Be strong together; each can be complementary to one other.
Respect each other. As we expect from men, also ladies, be respectful and nice to other women; this is already a big step in the right direction.
Highlight your most significant research contributions and publications (3-5) – if relevant to you.
My research contributions are quite diverse and mainly lay within the cardiac and vascular field, ultrasound and pharmacotherapy.
• Ambulatory blood pressure is a better determinant for the left ventricular hypertrophy in moderate essential hypertension than office blood pressure
International Journal of Cardiology 1992; 34: 335-338
• Estimation of walking distance in intermittent claudication: need for standardization
European Heart Journal 1999, 20: 641-644
• The role of whole blood viscosity in premature coronary artery disease in women.
Atherosclerosis 2002; 165: 367-373
• Prevalence and correlates of left ventricular hypertrophy in the African American Study of Kidney Disease Cohort Study. AASK Investigators.
Hypertension 2007; 50(6): 1033-9
• 3 Cochrane reviews of intermittent claudication and pharmacological treatment
• Expert consensus document on the measurement of aortic stiffness in daily practice using carotid-femoral pulse wave velocity. the Artery Society, the European Society of Hypertension Working Group on Vascular Structure and Function and the European Network for Noninvasive Investigation of Large Arteries
• Fibromuscular Dysplasia- Results of a multicentre study in Flanders.
Vasa 2017; 46 (3): 211-218
• Adherence, knowledge, and perception about oral anticoagulants in patients with atrial fibrillation at high risk for thromboembolic events after radiofrequency ablation.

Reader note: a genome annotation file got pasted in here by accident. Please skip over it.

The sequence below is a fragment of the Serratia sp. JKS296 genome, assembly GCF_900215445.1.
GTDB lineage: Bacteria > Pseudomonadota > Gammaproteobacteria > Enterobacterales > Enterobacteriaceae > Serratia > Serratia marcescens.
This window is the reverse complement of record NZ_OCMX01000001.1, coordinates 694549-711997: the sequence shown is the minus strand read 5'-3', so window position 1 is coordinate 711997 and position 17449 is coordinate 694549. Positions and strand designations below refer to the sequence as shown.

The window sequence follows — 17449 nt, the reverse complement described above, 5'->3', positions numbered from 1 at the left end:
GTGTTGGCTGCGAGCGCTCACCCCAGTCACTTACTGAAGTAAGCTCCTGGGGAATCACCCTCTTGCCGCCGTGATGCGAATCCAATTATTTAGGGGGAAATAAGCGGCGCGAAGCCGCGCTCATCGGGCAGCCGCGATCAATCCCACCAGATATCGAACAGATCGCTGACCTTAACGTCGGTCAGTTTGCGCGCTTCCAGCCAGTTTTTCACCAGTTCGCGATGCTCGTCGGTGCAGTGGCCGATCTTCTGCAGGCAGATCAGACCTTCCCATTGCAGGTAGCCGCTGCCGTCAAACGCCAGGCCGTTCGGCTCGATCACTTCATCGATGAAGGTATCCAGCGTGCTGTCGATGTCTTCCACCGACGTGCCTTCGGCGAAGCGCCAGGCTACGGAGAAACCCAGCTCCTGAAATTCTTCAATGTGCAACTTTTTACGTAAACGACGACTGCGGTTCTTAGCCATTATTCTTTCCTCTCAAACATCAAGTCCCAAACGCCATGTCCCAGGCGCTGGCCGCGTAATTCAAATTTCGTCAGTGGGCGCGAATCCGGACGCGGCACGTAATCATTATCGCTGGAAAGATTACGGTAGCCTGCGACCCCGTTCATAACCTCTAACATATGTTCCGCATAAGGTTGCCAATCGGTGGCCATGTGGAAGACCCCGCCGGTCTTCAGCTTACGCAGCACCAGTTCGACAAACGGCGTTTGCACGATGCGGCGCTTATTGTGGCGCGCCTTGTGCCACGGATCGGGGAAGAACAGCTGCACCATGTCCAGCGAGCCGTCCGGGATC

J Adv Nurs. 2018 Nov;74(11):2577-2587
• Insights into functional mitral regurgitation using the average pixel intensity method.
Int J Cardiovasc Imaging. 2019 May;35(5):761-76
• Chronic medication intake in patients with stable coronary heart disease across Europe: Evidence from the daily clinical practice. Results from the ESC EORP European Survey of Cardiovascular Disease Prevention and Diabetes (EUROASPIRE IV) Registry.
Int J Cardiol. 2020
• Community pharmacy-based study of adherence to non-vitamin K antagonist oral anticoagulants.
Heart. 2020 Nov;106(22):1740-1746. doi: 10.1136/heartjnl-2020-316781
• Covid-19 associated reduction in hypertension-related diagnostic and therapeutic procedures in Excellence Centers of the European Society of Hypertension.
Covid-19 Task Force of the European Society of Hypertension.
Blood Press. 2022 Dec;31(1):71-79.
Have you had any significant career mentors? If yes, please provide further details.
Not that I had really specific career mentors, however I consider several persons as mentors. Certain people whom I met during my training and beyond and with whom I could work, I will never forget. From all I have learned something, and I am thankful for that. I am grateful to the promotors of my PhD work, with whom a continuous collaboration developed.
How can we support the next generation of women scientists?
Stimulate and encourage young scientist women to believe in and to go for their projects.
Don’t be scared to approach existing scientific groups and join them whenever you can.
A kind of mentorship where the threshold to approach the mentor is low and more personal advice can be given, could be a support.